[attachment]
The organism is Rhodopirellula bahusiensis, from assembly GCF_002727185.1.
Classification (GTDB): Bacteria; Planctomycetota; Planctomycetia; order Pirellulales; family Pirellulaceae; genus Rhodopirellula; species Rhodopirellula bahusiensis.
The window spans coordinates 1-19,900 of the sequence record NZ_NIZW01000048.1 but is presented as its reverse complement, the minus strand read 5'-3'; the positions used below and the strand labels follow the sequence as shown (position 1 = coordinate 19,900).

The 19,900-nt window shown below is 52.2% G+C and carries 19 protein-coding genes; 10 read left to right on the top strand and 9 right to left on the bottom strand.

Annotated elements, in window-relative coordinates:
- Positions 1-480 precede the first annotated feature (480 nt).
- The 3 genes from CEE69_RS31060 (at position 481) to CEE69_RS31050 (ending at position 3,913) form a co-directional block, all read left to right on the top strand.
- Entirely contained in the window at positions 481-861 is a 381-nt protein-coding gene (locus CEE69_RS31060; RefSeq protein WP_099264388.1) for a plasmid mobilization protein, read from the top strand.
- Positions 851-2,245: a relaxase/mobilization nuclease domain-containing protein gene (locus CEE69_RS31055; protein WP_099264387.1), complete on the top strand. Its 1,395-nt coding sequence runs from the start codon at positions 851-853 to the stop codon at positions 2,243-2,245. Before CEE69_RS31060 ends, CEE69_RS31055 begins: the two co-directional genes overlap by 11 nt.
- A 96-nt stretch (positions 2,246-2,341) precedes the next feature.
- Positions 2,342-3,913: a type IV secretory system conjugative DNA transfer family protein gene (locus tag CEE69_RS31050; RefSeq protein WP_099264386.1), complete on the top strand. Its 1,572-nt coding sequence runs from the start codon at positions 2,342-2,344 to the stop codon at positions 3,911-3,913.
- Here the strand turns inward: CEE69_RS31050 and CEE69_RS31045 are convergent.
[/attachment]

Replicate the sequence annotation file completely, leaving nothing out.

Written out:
The organism is Rhodopirellula bahusiensis, from assembly GCF_002727185.1.
Classification (GTDB): Bacteria; Planctomycetota; Planctomycetia; order Pirellulales; family Pirellulaceae; genus Rhodopirellula; species Rhodopirellula bahusiensis.
The window spans coordinates 1-19,900 of the sequence record NZ_NIZW01000048.1 but is presented as its reverse complement, the minus strand read 5'-3'; the positions used below and the strand labels follow the sequence as shown (position 1 = coordinate 19,900).

The 19,900-nt window shown below is 52.2% G+C and carries 19 protein-coding genes; 10 read left to right on the top strand and 9 right to left on the bottom strand.

Annotated elements, in window-relative coordinates:
- Positions 1-480 precede the first annotated feature (480 nt).
- The 3 genes from CEE69_RS31060 (at position 481) to CEE69_RS31050 (ending at position 3,913) form a co-directional block, all read left to right on the top strand.
- Entirely contained in the window at positions 481-861 is a 381-nt protein-coding gene (locus CEE69_RS31060; RefSeq protein WP_099264388.1) for a plasmid mobilization protein, read from the top strand.
- Positions 851-2,245: a relaxase/mobilization nuclease domain-containing protein gene (locus CEE69_RS31055; protein WP_099264387.1), complete on the top strand. Its 1,395-nt coding sequence runs from the start codon at positions 851-853 to the stop codon at positions 2,243-2,245. Before CEE69_RS31060 ends, CEE69_RS31055 begins: the two co-directional genes overlap by 11 nt.
- A 96-nt stretch (positions 2,246-2,341) precedes the next feature.
- Positions 2,342-3,913: a type IV secretory system conjugative DNA transfer family protein gene (locus tag CEE69_RS31050; RefSeq protein WP_099264386.1), complete on the top strand. Its 1,572-nt coding sequence runs from the start codon at positions 2,342-2,344 to the stop codon at positions 3,911-3,913.
- Here the strand turns inward: CEE69_RS31050 and CEE69_RS31045 are convergent.